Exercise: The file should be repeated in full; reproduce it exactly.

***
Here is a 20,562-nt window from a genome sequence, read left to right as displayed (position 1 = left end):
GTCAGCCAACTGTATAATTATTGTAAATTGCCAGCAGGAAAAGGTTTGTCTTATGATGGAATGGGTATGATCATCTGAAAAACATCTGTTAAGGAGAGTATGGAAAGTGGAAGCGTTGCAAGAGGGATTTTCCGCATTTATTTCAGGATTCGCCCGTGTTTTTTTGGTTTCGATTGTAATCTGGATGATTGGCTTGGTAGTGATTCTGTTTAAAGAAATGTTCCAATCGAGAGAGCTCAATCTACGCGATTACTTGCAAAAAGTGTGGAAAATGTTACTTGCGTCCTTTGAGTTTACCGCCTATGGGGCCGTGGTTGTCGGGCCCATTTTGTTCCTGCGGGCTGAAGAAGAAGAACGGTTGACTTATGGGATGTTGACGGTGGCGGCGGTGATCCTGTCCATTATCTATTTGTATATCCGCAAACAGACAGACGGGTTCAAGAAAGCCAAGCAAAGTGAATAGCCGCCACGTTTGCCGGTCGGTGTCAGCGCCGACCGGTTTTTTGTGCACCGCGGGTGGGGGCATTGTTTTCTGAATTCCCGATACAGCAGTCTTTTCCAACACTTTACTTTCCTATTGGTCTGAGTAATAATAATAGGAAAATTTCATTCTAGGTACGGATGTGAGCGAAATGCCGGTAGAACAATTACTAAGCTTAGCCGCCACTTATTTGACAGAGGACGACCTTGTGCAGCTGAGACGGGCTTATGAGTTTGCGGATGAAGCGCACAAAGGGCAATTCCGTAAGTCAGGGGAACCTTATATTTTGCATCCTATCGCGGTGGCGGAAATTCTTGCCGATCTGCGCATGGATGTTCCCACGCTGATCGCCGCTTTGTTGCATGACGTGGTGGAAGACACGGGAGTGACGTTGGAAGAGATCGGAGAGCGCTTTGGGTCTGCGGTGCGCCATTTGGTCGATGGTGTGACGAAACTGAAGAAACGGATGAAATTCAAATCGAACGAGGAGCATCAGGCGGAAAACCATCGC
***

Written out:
Here is a 20,562-nt window from a genome sequence, read left to right as displayed (position 1 = left end):
GTCAGCCAACTGTATAATTATTGTAAATTGCCAGCAGGAAAAGGTTTGTCTTATGATGGAATGGGTATGATCATCTGAAAAACATCTGTTAAGGAGAGTATGGAAAGTGGAAGCGTTGCAAGAGGGATTTTCCGCATTTATTTCAGGATTCGCCCGTGTTTTTTTGGTTTCGATTGTAATCTGGATGATTGGCTTGGTAGTGATTCTGTTTAAAGAAATGTTCCAATCGAGAGAGCTCAATCTACGCGATTACTTGCAAAAAGTGTGGAAAATGTTACTTGCGTCCTTTGAGTTTACCGCCTATGGGGCCGTGGTTGTCGGGCCCATTTTGTTCCTGCGGGCTGAAGAAGAAGAACGGTTGACTTATGGGATGTTGACGGTGGCGGCGGTGATCCTGTCCATTATCTATTTGTATATCCGCAAACAGACAGACGGGTTCAAGAAAGCCAAGCAAAGTGAATAGCCGCCACGTTTGCCGGTCGGTGTCAGCGCCGACCGGTTTTTTGTGCACCGCGGGTGGGGGCATTGTTTTCTGAATTCCCGATACAGCAGTCTTTTCCAACACTTTACTTTCCTATTGGTCTGAGTAATAATAATAGGAAAATTTCATTCTAGGTACGGATGTGAGCGAAATGCCGGTAGAACAATTACTAAGCTTAGCCGCCACTTATTTGACAGAGGACGACCTTGTGCAGCTGAGACGGGCTTATGAGTTTGCGGATGAAGCGCACAAAGGGCAATTCCGTAAGTCAGGGGAACCTTATATTTTGCATCCTATCGCGGTGGCGGAAATTCTTGCCGATCTGCGCATGGATGTTCCCACGCTGATCGCCGCTTTGTTGCATGACGTGGTGGAAGACACGGGAGTGACGTTGGAAGAGATCGGAGAGCGCTTTGGGTCTGCGGTGCGCCATTTGGTCGATGGTGTGACGAAACTGAAGAAACGGATGAAATTCAAATCGAACGAGGAGCATCAGGCGGAAAACCATCGC